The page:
Dog Behaviors

Why Do Dogs Dig?

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by Charlie Broyd

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There is no question that dogs dig. What may be less obvious is why they dig. It may seem like a simple question, but in truth, there are many different theories about the practice.

Some believe dogs dig to get at the buried treasure; others think they dig for earthworms, and still, others assume it is because of the fun they have. Some dig for fun, some dig for food, and some dig for no reason at all. Why do dogs dig? Let’s read further below to know more.

Digging: Why Do Our Dogs Love to Dig?

Digging is a behavior that is not only common in dogs, but their puppies can begin to dig at a young age. Many dog owners swear by the benefits of playing fetch, which many dogs enjoy.

However, it is not uncommon for dogs to repeatedly dig up objects such as blankets and pillows, and they can dig out of their own accord during play. While this behavior is often seen as cute in dogs, some aspects may be surprising. 

Digging is a common behavior not just in dogs but also in cats. However, it is not always a bad thing. Well, dogs dig for a variety of reasons, including the following:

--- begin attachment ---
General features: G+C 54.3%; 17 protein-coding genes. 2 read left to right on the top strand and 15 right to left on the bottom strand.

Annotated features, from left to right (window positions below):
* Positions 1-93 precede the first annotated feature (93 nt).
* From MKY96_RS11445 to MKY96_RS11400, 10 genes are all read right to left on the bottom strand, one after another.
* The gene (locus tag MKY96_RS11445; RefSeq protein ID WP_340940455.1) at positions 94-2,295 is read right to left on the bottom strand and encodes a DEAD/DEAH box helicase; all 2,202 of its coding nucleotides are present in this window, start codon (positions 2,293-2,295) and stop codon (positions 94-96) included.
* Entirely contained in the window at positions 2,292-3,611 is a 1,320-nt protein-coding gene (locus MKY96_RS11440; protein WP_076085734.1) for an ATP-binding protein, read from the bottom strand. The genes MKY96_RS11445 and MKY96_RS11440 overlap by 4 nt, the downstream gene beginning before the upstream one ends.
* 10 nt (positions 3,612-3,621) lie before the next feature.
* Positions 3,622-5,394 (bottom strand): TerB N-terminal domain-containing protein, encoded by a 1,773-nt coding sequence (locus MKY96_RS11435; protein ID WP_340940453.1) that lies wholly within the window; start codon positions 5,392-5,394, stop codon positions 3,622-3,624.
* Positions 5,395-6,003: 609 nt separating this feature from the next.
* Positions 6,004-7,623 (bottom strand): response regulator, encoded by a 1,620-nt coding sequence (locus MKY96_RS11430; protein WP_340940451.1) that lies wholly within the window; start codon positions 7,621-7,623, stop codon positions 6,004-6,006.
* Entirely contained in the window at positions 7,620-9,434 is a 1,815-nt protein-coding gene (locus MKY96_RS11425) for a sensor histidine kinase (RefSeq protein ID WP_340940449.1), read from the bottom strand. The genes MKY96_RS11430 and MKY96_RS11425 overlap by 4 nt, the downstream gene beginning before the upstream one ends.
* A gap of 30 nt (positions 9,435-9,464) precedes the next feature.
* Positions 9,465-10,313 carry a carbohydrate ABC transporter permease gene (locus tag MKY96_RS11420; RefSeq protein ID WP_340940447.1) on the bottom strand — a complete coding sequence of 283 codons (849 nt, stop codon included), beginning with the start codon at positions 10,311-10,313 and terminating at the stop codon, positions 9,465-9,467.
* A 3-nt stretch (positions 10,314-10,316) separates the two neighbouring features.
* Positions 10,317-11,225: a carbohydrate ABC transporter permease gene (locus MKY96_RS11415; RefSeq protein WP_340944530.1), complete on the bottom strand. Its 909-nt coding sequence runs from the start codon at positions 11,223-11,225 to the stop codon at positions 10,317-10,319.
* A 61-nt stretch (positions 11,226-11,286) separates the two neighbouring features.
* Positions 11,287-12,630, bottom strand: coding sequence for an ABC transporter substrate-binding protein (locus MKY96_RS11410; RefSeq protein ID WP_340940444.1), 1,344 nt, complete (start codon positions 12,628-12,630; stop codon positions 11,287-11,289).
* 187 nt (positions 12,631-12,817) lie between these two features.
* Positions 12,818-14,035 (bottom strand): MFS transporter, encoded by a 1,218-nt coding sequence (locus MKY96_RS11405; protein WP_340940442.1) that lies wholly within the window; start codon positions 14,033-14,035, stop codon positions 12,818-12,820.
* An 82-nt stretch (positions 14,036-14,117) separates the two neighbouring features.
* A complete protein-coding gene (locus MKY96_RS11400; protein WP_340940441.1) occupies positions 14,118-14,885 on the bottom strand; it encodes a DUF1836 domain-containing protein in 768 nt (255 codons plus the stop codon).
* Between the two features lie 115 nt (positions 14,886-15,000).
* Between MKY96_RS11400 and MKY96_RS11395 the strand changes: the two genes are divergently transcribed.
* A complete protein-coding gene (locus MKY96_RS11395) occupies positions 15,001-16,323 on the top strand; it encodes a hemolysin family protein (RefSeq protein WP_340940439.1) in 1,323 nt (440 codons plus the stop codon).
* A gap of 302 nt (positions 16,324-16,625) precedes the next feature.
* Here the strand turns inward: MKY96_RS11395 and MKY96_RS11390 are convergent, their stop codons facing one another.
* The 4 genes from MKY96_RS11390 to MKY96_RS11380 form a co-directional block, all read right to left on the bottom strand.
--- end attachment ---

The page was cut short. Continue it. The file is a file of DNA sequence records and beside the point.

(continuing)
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1. Digging is a great way for dogs to relieve stress.

Dogs dig for all sorts of reasons, but the most common reason is simply that they dig to relieve themselves of stress. Dogs will dig when they’re stressed out and anxious.

So, if you want your dogs to do other things than dig (like play, for example), then you want to keep them happy and comfortable.

2. They are practicing their predatory instincts.

Dogs have always been denizens of the wild, and in that way, they have much in common with other animals – their prey. They can get so absorbed in their hunt that they lose track of time.

They are also very territorial and protective, which puts them at odds with other animals. In the wild, they can also accurately gauge when a potential meal is ready to be eaten.

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Their senses work in tandem with their behaviors to help them find food. Digging is not just a wolf-like behavior—dogs dig for all sorts of reasons, including finding food and protecting themselves. That said, digging is often a sign that your dog, like all animals, is just trying to do what he knows how to do.